In the late 1990s, stories about what was happening on the set of Stanley Kubrick’s already-secretive film Eyes Wide Shut constantly made headlines. Everyone wanted to know what was going on behind the scenes with real-life celebrity couple Tom Cruise and Nicole Kidman, and the 15-month shoot only intrigued people more. Finally, the film was released on July 16, 1999—more than four months after Kubrick had passed away. While there is still a lot we don’t know about the movie, here are 20 things we do.

1. Eyes Wide Shut is based on a 1926 novella.

Eyes Wide Shut is loosely is based on Arthur Schnitzler’s novella Traumnovelle (Dream Story), which was published in 1926. Considering that the movie takes place in 1990s New York, it is obviously not a direct adaptation, but it overlaps in its plot and themes. “[The book] explores the sexual ambivalence of a happy marriage and tries to equate the importance of sexual dreams and might-have-beens with reality,” Kubrick said. “The book opposes the real adventures of a husband and the fantasy adventures of his wife, and asks the question: is there a serious difference between dreaming a sexual adventure, and actually having one?”

2. Production on Eyes Wide Shut began in 1996.

By then, Kubrick had been holding onto the rights to Traumnovelle—which screenwriter Jay Cocks purchased on his behalf, in order to keep the project under wraps—for nearly 30 years. Kubrick had planned to begin working on the film after making 2001: A Space Odyssey, but then got the opportunity to adapt A Clockwork Orange.

3. The studio pushed Stanley Kubrick to cast A-list names.

Terry Semel, then-head of Warner Bros., told Kubrick, “What I would really love you to consider is a movie star in the lead role; you haven't done that since Jack Nicholson [in The Shining].”

4. Stanley Kubrick wanted to cast Alec Baldwin and Kim Basinger.

Kubrick liked the idea of casting a real-life married couple in the film, and originally considered Alec Baldwin and Kim Basinger. (He also liked the idea of Steve Martin.) Eventually, he went with Tom Cruise and Nicole Kidman, who were married from 1990 to 2001.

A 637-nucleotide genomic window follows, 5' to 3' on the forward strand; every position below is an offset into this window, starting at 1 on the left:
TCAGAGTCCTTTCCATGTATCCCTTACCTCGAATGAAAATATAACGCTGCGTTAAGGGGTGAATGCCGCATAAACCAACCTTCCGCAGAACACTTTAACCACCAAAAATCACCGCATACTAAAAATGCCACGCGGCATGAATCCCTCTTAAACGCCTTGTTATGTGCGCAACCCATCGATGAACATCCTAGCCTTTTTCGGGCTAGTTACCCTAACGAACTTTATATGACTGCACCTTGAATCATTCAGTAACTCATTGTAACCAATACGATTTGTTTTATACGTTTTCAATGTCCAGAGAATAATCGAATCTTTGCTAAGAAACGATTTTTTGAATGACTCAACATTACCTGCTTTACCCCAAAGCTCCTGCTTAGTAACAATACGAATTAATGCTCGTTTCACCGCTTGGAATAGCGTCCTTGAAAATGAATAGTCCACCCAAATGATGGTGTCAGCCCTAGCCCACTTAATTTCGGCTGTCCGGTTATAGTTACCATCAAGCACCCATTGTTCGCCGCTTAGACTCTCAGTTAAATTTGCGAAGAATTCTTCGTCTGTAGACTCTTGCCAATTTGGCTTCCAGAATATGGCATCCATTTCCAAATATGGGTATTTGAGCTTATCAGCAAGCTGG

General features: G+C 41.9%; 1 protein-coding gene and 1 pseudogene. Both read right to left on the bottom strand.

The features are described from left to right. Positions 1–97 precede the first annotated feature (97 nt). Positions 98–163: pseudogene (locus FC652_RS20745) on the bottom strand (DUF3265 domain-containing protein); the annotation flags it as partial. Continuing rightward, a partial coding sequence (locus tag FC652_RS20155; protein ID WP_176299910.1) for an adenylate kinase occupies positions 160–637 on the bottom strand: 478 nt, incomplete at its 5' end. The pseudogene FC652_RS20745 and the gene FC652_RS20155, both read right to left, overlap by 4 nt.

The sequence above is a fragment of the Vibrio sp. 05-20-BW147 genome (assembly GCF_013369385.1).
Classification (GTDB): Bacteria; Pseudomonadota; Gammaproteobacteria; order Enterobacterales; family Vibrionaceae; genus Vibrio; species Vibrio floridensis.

5. London stood in for New York City.

Though the film is set in New York, it was filmed in London. In order to construct the most accurate sets possible, Vanity Fair reported that Kubrick “sent a designer to New York to measure the exact width of the streets and the distance between newspaper vending machines.”

6. Some of the shots in Eyes Wide Shut required no set at all.

In order to give the movie a dream-like quality, the filmmakers used an old-school method of shooting—and a treadmill. “In some of the scenes, the backgrounds were rear-projection plates,” cinematographer Larry Smith explained. “Generally, when Tom’s facing the camera, the backgrounds are rear-projected; anything that shows him from a side view was done on the streets of London. We had the plates shot in New York by a second unit [that included cinematographers Patrick Turley, Malik Sayeed and Arthur Jafa]. Once the plates were sent to us, we had them force-developed and balanced to the necessary levels. We’d then go onto our street sets and shoot Tom walking on a treadmill. After setting the treadmill to a certain speed, we’d put some lighting effects on him to simulate the glow from the various storefronts that were passing by in the plates. We spent a few weeks on those shots.”

7. Eyes Wide Shut holds a Guinness World Record.

The film has a place in the Guinness Book of World Records for the longest constant movie shoot, with a total of 400 days, which was a surprise to the cast and crew. Cruise and Kidman had only committed to six months of filming. The extended shoot was a lot to ask of Cruise in particular, who was at the height of his career. He even had to delay work on Mission: Impossible II to finish Eyes Wide Shut. He didn’t seem to mind though. “We knew from the beginning the level of commitment needed,” Cruise told TIME. “We were going to do what it took to do this picture.”

8. The script for Eyes Wide Shut kept changing.

Warner Bros. via Getty Images Plus